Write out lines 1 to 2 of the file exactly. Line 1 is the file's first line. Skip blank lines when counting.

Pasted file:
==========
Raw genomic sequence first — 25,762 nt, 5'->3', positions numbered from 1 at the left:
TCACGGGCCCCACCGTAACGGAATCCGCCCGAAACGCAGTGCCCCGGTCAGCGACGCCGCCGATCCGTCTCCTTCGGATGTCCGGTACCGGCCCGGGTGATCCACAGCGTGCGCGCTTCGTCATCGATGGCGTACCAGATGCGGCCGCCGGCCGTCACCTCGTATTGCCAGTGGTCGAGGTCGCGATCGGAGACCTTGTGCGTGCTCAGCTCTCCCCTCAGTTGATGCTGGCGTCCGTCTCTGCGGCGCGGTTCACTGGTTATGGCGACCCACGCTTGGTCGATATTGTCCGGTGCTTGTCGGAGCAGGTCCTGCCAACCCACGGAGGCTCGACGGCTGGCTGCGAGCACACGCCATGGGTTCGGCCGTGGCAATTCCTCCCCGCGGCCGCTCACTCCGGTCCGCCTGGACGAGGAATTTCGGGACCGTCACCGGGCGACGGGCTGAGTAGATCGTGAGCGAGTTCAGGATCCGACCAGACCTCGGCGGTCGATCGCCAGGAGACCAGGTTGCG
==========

Raw genomic sequence first — 25,762 nt, 5'->3', positions numbered from 1 at the left:
TCACGGGCCCCACCGTAACGGAATCCGCCCGAAACGCAGTGCCCCGGTCAGCGACGCCGCCGATCCGTCTCCTTCGGATGTCCGGTACCGGCCCGGGTGATCCACAGCGTGCGCGCTTCGTCATCGATGGCGTACCAGATGCGGCCGCCGGCCGTCACCTCGTATTGCCAGTGGTCGAGGTCGCGATCGGAGACCTTGTGCGTGCTCAGCTCTCCCCTCAGTTGATGCTGGCGTCCGTCTCTGCGGCGCGGTTCACTGGTTATGGCGACCCACGCTTGGTCGATATTGTCCGGTGCTTGTCGGAGCAGGTCCTGCCAACCCACGGAGGCTCGACGGCTGGCTGCGAGCACACGCCATGGGTTCGGCCGTGGCAATTCCTCCCCGCGGCCGCTCACTCCGGTCCGCCTGGACGAGGAATTTCGGGACCGTCACCGGGCGACGGGCTGAGTAGATCGTGAGCGAGTTCAGGATCCGACCAGACCTCGGCGGTCGATCGCCAGGAGACCAGGTTGCG